for Robert Siegel
The book’s pine musk, just as she’s sleeping,
arouses her. So life gets started,
the pebble wheedling down a ski slope
with snow heavy on the cliffs.
In December, pacing the baroque lobby shuffling
with dresses of the Nutcracker, to the distant fireworks
of champagne opening, at intermission, I dialed your number
about a reference for an application. Death in the click of the daughter’s
lips parting, in the chiffon rustle of background weeping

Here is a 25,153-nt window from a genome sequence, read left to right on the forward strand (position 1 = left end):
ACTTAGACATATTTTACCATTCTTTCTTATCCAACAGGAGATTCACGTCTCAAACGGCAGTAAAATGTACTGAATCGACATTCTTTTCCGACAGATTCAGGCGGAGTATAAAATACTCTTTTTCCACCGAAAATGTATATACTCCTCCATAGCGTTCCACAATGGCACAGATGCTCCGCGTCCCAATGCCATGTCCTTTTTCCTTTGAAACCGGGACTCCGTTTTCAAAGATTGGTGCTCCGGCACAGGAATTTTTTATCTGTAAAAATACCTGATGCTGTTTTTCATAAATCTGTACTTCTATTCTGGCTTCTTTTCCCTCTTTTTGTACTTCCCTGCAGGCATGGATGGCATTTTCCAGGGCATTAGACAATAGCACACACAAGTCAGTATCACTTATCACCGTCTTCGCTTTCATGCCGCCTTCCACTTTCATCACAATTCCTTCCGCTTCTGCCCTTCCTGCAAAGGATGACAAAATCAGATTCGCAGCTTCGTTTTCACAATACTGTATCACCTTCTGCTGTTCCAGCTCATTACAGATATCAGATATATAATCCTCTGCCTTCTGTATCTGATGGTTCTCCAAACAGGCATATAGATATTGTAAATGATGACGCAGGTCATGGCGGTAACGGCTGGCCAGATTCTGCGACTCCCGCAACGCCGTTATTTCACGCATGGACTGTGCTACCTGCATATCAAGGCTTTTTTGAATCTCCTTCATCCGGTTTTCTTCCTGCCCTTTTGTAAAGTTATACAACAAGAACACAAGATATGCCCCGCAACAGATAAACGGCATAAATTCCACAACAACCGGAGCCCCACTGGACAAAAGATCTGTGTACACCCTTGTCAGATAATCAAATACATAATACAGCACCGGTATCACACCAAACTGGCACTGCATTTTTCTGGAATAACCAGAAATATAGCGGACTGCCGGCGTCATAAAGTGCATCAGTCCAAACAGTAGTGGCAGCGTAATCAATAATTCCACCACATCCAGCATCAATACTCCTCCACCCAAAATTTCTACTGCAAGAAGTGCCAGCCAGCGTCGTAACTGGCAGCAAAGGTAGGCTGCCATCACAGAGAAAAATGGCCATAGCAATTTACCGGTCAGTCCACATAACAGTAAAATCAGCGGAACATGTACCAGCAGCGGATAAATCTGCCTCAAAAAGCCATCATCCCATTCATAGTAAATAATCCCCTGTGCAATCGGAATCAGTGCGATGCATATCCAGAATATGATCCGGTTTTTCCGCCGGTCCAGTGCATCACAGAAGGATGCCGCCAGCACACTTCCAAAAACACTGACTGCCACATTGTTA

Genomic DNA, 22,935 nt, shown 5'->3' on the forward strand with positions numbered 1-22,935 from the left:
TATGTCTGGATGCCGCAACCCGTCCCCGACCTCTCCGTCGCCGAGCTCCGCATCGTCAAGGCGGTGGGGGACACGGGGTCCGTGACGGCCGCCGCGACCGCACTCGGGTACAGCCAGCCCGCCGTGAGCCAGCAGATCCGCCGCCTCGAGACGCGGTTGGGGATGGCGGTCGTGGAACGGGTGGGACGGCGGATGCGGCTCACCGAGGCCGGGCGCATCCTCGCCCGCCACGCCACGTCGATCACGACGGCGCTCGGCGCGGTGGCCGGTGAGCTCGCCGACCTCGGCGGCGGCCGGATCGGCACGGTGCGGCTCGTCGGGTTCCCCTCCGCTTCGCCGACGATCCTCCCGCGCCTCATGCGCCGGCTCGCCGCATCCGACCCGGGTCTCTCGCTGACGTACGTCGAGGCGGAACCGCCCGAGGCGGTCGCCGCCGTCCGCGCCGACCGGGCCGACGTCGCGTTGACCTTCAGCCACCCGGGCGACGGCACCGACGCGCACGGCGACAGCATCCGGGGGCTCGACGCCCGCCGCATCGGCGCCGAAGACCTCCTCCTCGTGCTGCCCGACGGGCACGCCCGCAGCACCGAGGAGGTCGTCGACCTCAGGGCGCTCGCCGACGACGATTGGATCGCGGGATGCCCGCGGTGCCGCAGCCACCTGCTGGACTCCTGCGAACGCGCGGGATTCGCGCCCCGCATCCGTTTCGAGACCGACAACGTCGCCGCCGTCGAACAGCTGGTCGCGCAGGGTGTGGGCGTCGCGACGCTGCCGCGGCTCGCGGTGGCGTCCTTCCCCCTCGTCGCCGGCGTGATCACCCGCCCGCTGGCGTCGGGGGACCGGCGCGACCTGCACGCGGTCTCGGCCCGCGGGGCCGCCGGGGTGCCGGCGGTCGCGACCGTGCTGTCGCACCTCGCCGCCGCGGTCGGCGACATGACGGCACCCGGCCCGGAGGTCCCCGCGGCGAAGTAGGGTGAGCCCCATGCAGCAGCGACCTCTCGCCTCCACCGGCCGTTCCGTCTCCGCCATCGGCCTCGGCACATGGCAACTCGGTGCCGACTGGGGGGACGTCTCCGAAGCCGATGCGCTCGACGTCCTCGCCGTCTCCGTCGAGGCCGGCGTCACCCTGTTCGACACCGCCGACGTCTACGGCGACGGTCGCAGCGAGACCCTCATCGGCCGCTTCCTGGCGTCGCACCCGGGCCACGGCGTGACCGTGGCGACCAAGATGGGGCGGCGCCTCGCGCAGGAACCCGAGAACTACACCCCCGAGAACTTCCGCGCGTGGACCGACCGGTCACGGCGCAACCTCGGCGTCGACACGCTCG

at my fool’s question, in the wrought-iron sitting-room stovetop,
mexican tile, the window seat she sits on where, as he wrote, a pentecost of finches
visited daily just past the glass, before dawn swelled over the firs.
Robert, that week I thought you still lived
was the last fleck of the comet,
your deer disappearing like sated lust
past trunks straight as columns of print, where autumn moss
still throbbed sudden, green,
straight as lines of the poems I pick up again
as she settles, with sweat on her chests’ concave,
between deep covers and sleeps.